England primed to ‘return to normality’ on July 19 with restrictions rolled back

·2-min read
Social distancing restrictions will be 'rolled back' this month (PA Wire)
Social distancing restrictions will be 'rolled back' this month (PA Wire)

Life will “return to normality as far as possible” after July 19 in England as the country moves into the “final furlong” of coronavirus restrictions, a senior Government minister has said.

Rumours were abound in the Sunday newspapers that Boris Johnson who is due to update the nation this week on plans for unlocking, is due to scrap social distancing and mask-wearing requirements on so-called “Freedom Day”.

Communities Secretary appeared to all but confirm those reports as he said the impact of the vaccine on preventing serious illness meant it was time to “roll back” the “difficult” restrictions that have been in place for the past 16 months.

Robert Jenrick told the BBC’s Andrew Marr Show: “It does look as if, thanks to the success of the vaccine programme, that we now have the scope to roll back those restrictions and return to normality as far as possible.”

According to The Sunday Times, mask wearing will become voluntary in all settings and the one metre-plus rule in hospitality venues will end, meaning a return to drinking at the bar without the requirement for table service.

Mass events, including festivals, will also be allowed under the proposals for the final stage of the road map out of lockdown, the paper said.

 (PA Graphics)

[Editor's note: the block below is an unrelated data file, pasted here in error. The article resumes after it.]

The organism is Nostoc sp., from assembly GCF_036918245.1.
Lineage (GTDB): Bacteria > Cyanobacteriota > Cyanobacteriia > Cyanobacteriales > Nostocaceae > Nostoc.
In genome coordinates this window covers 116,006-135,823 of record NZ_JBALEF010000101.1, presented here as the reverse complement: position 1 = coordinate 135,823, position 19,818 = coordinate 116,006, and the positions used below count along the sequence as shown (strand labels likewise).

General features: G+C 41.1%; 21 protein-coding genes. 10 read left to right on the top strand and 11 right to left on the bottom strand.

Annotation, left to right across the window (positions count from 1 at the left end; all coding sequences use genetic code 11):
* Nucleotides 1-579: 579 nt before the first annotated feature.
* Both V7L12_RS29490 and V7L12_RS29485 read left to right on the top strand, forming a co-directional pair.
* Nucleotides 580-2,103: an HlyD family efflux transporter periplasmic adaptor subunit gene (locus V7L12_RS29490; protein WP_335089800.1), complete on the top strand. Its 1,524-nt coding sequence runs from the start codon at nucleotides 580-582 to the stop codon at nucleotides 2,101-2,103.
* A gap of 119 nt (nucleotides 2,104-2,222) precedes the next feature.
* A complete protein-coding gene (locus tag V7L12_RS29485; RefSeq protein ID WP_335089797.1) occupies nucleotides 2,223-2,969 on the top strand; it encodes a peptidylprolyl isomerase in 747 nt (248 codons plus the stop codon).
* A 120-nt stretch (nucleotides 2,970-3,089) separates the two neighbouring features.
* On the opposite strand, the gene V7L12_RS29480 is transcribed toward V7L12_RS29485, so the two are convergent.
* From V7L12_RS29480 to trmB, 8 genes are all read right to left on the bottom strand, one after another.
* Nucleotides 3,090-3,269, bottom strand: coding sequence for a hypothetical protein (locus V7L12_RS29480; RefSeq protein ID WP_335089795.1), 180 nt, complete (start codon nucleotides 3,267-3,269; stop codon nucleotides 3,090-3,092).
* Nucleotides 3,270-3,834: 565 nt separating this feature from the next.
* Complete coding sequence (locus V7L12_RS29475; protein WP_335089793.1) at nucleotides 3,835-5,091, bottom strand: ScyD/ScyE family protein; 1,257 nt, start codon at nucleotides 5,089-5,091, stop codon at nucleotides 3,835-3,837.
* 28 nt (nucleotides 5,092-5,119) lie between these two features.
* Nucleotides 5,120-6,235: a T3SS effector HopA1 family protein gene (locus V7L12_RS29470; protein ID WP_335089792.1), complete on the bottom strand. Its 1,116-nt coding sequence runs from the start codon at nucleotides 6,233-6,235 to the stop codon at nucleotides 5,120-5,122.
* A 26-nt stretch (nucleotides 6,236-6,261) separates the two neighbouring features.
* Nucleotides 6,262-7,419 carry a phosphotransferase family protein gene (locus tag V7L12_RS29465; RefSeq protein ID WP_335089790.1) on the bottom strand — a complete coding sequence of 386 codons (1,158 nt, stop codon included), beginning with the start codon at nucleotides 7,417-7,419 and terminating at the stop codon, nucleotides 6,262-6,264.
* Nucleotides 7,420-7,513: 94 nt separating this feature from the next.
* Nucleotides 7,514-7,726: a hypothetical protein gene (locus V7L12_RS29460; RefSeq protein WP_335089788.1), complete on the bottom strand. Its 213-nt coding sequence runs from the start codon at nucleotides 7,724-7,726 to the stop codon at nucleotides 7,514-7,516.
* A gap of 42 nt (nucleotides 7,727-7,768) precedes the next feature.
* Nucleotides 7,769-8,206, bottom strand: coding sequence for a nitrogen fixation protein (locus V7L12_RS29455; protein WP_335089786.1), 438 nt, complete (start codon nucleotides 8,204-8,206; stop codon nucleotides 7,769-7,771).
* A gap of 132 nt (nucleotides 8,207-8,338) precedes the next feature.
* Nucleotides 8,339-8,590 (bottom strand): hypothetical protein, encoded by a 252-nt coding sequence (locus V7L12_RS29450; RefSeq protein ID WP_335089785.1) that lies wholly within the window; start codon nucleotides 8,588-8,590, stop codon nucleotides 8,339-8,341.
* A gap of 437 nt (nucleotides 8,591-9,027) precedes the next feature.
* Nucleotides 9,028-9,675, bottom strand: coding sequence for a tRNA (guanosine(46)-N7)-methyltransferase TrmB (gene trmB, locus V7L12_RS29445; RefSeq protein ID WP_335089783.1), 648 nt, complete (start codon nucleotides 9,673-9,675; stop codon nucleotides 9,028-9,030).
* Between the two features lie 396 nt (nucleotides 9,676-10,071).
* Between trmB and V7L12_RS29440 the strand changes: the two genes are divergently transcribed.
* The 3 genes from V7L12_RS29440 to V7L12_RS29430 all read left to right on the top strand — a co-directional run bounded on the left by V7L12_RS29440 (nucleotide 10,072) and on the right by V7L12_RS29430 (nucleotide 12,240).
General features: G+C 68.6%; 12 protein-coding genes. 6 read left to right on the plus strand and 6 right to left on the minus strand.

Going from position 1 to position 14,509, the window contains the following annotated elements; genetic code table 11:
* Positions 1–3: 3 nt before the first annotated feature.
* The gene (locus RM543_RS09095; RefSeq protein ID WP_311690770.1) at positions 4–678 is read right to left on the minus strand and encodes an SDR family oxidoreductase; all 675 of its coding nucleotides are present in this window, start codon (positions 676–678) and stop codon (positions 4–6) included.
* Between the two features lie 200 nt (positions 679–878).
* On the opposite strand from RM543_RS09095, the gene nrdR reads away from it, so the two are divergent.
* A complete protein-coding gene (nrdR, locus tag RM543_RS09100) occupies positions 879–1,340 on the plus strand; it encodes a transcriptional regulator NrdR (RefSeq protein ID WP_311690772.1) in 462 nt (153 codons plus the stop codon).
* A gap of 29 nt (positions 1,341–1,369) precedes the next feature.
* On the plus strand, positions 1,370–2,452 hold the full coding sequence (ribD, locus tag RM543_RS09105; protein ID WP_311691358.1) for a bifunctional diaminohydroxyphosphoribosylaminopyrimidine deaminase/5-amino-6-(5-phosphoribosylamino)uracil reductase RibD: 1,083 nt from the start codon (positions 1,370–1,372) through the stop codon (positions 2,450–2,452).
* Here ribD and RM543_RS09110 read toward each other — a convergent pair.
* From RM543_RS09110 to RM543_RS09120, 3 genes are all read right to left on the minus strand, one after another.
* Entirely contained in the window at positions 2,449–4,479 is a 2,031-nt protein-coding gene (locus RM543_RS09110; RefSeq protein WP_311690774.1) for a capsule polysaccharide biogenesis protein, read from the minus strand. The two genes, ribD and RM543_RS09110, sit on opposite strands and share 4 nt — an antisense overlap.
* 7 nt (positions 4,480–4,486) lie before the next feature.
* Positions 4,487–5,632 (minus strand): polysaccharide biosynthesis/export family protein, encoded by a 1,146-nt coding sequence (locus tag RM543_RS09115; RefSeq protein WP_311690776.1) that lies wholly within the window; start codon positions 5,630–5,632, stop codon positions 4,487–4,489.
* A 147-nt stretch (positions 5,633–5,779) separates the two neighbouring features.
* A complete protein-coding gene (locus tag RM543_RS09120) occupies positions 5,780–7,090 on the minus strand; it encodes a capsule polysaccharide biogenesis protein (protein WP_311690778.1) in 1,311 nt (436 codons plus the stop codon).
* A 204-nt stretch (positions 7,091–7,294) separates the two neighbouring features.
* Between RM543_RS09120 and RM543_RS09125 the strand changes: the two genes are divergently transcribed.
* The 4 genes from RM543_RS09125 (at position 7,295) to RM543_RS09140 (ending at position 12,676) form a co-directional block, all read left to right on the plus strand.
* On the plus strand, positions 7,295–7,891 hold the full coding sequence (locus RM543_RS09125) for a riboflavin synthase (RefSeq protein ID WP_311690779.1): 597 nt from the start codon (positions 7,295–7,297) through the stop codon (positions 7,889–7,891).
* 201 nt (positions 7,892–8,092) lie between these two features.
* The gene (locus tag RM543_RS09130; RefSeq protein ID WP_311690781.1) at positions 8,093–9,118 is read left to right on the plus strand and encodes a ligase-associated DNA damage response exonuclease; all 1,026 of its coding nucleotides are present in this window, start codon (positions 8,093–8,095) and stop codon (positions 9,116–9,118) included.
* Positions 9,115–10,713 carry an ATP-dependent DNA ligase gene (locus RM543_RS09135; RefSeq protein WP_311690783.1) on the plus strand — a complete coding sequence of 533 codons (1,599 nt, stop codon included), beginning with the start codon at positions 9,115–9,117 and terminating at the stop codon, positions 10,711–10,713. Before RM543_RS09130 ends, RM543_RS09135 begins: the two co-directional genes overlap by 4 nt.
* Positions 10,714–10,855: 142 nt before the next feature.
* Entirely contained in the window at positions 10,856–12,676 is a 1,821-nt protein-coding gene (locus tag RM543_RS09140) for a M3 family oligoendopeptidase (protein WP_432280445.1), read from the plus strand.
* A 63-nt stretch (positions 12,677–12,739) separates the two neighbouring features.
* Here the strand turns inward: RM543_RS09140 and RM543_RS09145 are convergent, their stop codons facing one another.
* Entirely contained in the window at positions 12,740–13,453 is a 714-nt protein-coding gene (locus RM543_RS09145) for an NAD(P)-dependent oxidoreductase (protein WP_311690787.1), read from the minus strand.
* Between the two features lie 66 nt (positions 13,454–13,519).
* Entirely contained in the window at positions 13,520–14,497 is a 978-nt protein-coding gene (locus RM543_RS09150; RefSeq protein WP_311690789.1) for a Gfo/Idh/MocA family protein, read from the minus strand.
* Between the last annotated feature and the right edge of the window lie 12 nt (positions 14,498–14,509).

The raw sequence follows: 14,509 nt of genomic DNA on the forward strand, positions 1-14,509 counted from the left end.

(PA Graphics)

Cabinet minister Mr Jenrick said that, although cases were rising, they had not translated into “serious illness and death”, allowing the Government to be “positive” about unlocking on July 19.

“It does feel as if we are now in the final furlong, in a period in which we can start to live with the virus and move on with our lives,” he said.

Mr Jenrick – who pledged to get rid of his face covering when permitted – said the “State won’t be telling you what to do” as ministers look to move from legal enforcement to personal choice, with people exercising their own judgment on whether or not to carry on wearing masks.

The onus instead will be on ensuring that “every adult gets fully vaccinated” to guard against rising hospital admissions and deaths, he told the Sky News programme Trevor Phillips On Sunday.

Professor Stephen Powis national medical director of NHS England, backed up the minister’s assessment of the impact vaccines were having on guarding against the virus.

He told Marr that Public Health England had found vaccines were affording “over 90% protection against severe disease”, in a result that meant fewer sufferers were requiring hospital treatment.

“So the link is not totally broken, but it’s severely weakened,” Prof Powis added, as he urged the public to keep up the habits adopted during the pandemic, such as washing hands more frequently and not going into work if feeling unwell.

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